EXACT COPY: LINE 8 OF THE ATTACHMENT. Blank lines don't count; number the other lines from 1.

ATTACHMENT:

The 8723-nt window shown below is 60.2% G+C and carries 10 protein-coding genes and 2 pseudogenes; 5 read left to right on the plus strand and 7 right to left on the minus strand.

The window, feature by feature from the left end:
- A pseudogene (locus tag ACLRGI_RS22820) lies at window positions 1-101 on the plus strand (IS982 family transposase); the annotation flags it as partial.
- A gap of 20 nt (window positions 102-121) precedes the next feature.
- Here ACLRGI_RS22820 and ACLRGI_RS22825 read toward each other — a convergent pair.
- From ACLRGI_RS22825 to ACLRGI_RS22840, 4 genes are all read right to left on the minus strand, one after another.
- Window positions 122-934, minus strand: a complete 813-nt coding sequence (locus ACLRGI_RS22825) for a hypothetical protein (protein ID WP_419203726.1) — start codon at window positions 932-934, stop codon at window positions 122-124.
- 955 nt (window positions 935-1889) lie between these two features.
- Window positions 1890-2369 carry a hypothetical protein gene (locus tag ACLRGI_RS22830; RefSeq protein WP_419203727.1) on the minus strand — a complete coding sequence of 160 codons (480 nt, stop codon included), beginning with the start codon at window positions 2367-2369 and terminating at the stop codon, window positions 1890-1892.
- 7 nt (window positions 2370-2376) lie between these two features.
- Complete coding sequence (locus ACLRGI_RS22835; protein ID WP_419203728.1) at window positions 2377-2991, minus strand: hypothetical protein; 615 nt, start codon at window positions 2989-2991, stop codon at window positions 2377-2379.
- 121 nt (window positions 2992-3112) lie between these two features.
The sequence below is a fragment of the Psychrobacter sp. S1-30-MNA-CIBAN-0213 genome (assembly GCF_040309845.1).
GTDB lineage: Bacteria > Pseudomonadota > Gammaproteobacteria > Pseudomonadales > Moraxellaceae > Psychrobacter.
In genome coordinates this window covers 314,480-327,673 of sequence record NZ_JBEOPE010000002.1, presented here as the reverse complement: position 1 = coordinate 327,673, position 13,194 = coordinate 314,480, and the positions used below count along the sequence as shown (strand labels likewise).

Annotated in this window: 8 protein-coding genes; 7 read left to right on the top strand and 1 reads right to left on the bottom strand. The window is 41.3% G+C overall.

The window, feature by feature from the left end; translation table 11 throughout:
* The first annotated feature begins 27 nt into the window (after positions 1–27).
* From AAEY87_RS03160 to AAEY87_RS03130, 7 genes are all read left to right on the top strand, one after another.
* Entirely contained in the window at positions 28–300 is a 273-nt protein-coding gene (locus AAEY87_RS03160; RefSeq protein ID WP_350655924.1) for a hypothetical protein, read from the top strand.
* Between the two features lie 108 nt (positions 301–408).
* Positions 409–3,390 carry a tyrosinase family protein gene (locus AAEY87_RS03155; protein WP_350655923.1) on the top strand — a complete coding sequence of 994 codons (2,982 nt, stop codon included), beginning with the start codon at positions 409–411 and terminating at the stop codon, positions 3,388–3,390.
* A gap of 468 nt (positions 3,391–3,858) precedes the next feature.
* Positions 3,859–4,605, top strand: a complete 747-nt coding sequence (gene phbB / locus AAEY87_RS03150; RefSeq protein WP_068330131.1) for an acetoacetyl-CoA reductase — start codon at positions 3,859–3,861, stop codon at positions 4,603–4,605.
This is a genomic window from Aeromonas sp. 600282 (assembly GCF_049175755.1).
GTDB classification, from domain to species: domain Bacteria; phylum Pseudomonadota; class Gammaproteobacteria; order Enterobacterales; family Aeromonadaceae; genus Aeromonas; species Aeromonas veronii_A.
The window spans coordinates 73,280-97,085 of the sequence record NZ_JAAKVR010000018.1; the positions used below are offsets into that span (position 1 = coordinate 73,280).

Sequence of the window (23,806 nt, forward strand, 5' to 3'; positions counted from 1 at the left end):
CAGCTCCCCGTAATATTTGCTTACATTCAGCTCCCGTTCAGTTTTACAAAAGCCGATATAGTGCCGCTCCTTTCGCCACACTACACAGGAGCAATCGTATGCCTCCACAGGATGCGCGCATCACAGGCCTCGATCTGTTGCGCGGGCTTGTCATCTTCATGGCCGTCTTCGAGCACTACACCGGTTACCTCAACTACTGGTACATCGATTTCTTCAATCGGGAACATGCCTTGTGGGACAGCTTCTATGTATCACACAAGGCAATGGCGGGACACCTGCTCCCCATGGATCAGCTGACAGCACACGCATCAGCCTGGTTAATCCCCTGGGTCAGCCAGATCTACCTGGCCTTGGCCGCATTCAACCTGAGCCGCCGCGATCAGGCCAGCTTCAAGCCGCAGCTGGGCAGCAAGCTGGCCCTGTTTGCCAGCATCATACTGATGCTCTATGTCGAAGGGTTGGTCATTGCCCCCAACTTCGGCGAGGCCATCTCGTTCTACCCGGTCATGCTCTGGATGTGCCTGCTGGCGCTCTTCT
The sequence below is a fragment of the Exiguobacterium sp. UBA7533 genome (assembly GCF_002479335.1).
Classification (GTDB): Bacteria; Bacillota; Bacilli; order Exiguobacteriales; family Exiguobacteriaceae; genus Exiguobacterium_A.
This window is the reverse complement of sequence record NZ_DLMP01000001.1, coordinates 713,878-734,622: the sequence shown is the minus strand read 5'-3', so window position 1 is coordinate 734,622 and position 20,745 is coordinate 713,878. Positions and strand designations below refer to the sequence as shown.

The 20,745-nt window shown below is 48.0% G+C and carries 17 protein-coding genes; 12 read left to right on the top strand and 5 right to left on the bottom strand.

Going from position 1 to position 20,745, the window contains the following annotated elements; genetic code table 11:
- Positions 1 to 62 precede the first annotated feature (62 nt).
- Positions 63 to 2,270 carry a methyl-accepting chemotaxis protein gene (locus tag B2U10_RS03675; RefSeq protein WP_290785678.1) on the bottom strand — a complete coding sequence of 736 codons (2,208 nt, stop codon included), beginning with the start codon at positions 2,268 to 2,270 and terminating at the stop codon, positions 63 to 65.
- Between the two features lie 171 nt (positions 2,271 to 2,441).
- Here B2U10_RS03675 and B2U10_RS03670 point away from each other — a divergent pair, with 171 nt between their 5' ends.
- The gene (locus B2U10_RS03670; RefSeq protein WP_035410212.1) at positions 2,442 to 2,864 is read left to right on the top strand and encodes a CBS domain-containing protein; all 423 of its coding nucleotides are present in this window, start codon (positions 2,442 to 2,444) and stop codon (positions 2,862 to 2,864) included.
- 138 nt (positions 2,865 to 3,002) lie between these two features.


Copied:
- 955 nt (window positions 935-1889) lie between these two features.